We run a salt system pool and at the moment want to test the salt levels. We have tries strips in the past, but they don't seem very accurate and degrade very quickly. We were thinking of buying a testing machine, but one that doesn't cost an arm and a leg. Has anyone tried a refractometer type? I was looking at the general description on Amazon and I'm not sure if they are accurate enough.
Yes Wendy you are probably correct on the pricing side, The ones I sell have the calibration liquid and are adjustable to correct any error but not at the low cost end which is why the titration testers are better sellers, they are accurate and once the kit is purchased the refills are inexpensive.
What chlorinator do you have? The older versions used conventional power supplies, these were not energy efficient but were long lived. Modern units often have switch mode power supplies, these use less power but switch mode power supplies do not tend to have the longevity.
We actually had the plates out to check, but they were very clean. The salt machine we have changes polarity every so often, which keeps the plates clean. No idea why it wasn't working before, but it seems to be OK now, thanks.
Regarding the tester, I had a good look at all the testers available on Amazon, which ranged from about 15€ to 150€. The one I got from Cash Piscine cost 30€ and is exactly the same as others costing 60€ and more, manufacured in China in a blue box. I think one would probably have to pay at the top end to get something made in Europe.
Vinegar is good as a descaler, used in plenty of kettles etc as is lemon juice or any other acid, hydrochloric is fine also but not used full strength.
It was the tester Wendy was talking about calibrating not the chlorinator in this case.
€800 for a cell? what cell was it
Sorry Gerrard, welcome to the pool group, forgot my manners there, in rush this morning.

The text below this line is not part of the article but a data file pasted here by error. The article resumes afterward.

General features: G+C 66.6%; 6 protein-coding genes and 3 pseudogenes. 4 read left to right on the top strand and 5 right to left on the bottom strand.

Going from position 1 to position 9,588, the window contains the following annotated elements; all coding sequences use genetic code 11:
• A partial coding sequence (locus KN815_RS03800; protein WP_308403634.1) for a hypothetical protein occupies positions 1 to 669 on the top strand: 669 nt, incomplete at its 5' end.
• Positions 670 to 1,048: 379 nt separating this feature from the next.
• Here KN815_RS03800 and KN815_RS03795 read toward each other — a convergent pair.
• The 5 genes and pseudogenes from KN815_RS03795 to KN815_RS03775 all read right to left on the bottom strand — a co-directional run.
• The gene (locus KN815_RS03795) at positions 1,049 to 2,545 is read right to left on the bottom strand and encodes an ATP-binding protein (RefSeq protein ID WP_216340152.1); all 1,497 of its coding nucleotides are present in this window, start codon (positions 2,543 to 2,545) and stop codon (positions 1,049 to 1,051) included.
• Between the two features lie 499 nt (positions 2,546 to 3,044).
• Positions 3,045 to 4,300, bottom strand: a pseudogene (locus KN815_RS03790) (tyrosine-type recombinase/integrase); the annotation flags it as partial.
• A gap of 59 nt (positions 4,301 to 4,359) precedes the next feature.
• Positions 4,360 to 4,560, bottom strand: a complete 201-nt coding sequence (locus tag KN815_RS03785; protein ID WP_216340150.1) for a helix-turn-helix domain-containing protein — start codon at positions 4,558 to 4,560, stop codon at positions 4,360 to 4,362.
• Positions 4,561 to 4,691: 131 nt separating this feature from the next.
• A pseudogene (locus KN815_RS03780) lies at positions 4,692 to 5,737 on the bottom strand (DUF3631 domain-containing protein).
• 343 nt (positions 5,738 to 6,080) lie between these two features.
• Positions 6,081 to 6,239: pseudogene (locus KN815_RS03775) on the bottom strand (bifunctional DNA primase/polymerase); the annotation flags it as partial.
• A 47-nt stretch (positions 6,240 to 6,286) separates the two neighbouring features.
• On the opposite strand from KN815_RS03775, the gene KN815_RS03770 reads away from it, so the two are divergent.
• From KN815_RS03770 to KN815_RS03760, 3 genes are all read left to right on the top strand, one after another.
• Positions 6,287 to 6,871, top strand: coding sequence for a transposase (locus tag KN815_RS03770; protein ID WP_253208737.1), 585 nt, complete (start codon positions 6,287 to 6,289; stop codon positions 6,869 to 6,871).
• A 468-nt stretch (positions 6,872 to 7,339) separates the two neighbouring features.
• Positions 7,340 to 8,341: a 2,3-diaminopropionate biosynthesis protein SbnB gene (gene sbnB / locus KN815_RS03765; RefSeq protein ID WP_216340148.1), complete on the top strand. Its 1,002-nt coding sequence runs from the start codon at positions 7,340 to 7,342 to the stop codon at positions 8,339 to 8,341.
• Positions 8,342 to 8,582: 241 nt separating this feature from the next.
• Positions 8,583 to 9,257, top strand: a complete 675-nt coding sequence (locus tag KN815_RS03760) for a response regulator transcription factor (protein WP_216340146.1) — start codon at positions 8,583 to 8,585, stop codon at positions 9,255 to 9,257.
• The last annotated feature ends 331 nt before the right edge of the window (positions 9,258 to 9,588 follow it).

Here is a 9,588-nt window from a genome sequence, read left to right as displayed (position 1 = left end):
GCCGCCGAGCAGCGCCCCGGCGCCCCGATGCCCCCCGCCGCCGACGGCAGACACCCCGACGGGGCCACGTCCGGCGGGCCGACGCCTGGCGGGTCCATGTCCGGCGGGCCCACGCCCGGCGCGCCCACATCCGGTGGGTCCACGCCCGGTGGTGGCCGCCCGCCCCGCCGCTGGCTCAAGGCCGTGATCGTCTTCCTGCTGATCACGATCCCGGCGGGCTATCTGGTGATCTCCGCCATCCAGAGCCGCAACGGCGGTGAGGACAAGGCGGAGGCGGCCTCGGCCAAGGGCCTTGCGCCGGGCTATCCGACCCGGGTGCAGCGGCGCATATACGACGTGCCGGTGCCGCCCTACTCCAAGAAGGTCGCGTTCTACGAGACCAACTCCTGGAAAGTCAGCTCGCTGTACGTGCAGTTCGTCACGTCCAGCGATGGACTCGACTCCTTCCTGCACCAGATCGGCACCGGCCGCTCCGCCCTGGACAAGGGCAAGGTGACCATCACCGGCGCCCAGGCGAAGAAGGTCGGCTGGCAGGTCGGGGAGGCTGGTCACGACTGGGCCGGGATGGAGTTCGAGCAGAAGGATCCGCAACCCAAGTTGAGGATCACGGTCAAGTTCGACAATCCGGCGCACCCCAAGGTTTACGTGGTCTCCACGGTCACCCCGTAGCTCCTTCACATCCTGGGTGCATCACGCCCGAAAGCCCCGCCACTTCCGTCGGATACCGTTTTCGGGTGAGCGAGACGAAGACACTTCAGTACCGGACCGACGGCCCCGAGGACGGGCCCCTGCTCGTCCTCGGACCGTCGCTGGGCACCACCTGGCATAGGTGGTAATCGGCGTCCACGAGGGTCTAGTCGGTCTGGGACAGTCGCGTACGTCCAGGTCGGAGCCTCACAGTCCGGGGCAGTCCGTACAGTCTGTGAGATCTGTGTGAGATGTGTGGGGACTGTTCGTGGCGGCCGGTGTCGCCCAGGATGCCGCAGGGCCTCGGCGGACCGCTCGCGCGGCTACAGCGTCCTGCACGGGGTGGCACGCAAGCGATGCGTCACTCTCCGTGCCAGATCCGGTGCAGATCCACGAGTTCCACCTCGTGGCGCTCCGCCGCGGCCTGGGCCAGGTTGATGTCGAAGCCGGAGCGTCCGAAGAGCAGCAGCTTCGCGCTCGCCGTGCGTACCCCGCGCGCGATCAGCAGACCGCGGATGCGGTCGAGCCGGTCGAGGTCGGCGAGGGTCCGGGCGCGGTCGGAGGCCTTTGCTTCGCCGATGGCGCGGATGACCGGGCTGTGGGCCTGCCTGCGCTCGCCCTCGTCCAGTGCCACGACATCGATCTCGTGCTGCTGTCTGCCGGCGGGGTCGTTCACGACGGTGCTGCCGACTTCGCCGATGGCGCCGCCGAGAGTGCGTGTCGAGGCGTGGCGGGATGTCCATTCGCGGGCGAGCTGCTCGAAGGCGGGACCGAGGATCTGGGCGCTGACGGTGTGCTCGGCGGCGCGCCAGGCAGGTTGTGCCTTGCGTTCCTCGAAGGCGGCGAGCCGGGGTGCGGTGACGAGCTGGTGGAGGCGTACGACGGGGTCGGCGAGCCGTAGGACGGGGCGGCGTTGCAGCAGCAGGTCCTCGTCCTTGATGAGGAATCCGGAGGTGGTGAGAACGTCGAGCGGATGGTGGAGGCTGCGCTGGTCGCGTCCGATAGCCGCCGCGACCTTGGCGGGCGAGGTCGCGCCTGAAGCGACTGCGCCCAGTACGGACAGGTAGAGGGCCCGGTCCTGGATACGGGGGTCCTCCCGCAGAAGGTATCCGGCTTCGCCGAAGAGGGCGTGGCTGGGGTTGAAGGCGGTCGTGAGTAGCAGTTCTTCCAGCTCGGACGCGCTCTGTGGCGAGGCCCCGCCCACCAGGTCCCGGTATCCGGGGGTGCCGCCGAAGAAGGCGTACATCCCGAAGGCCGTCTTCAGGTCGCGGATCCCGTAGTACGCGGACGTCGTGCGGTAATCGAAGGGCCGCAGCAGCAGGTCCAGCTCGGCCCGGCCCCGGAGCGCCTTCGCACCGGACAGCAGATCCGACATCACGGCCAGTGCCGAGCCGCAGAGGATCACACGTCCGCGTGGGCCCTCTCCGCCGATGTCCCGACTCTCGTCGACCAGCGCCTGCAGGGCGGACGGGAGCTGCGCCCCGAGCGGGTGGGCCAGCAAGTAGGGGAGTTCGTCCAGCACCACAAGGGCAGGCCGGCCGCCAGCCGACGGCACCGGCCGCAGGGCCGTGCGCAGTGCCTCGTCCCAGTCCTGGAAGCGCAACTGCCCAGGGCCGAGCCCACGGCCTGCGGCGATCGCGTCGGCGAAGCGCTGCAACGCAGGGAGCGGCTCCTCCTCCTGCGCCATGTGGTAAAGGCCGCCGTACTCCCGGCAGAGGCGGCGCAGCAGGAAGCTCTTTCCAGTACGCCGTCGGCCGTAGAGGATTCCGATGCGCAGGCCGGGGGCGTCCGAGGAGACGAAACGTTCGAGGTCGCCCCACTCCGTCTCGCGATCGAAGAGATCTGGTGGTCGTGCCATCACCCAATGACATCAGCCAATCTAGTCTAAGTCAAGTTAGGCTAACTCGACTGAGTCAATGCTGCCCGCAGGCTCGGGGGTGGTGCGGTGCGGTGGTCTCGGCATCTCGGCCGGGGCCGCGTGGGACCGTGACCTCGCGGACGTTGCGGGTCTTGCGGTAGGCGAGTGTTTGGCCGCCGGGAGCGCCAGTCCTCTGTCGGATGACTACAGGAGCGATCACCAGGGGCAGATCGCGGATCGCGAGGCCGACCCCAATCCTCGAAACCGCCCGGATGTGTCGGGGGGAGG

I would recommend someone like AquaPhil - Mr Philippe Rodriguez 06 14 71 57 76. He's an expert on salt water systems and can re-calibrate your machine for you. It may be the 'cell plates' need to be replaced or stripped of limescale. I had a problem 2 years ago and after testing all the variables realised that the cell plates needed replacing. I called him in as I didn't want to spend €800 unless I had an expert second opinion. He confirmed my diagnosis and his call-out and the cost of replacing the spare part was no more expensive than buying it myself and not being certain. If you're using acid to clear the cell plates of limescale, can I suggest using industrial vinegar (acetic acid) rather than the hydrochloric acid originally suggested to me.
Yes Cash Piscine and the others seem to be able to obtain some items at incredibly low prices but I do wonder about the quality. Normally the electronic testers have a small calibration screw somewhere and you require a liquid standard to set them up. The ones sold on Amazon that you linked to are too cheap, sometimes this is aquarium equipment not meant for chlorinated pool use so can also be short lived.
Glad your chlorinator has woken up, they are not cheap either, if you have hard water this can scale up the cell plates although the units are often self cleaning these days by virtue of reversing the power to aid self cleaning it only works to a point. Manual cleaning in acid also shortens the cell life.
Thanks, John. I agree with what you say. The problem was that the salt machine did not seem to be working, despite chucking in extra salt, but eventually after doing a lot of cleaning and running the machine it seems to have clicked in. We did eventually buy a tester from Cash Piscine, but impossible to calibrate, so couldn't recommend.
Salt levels don't require the same kind of accuracy as the other water chemicals which is why a Dip strip can work if they are from a reasonable company but yes they do degrade once opened like the other Dip strips.
The problem with refractometer is your water must be clean to avoid interference, not saying you can't use them as they are accurate in the refractory index and so is a brewers specific gravity tester.
The digital salinity ones use conductivity and then there is the titration tests kits all accurate enough for salt. 3500ppm +/- 100ppm won't make much difference, having enough so the power supply isn't over working to produce chlorine is all that's needed.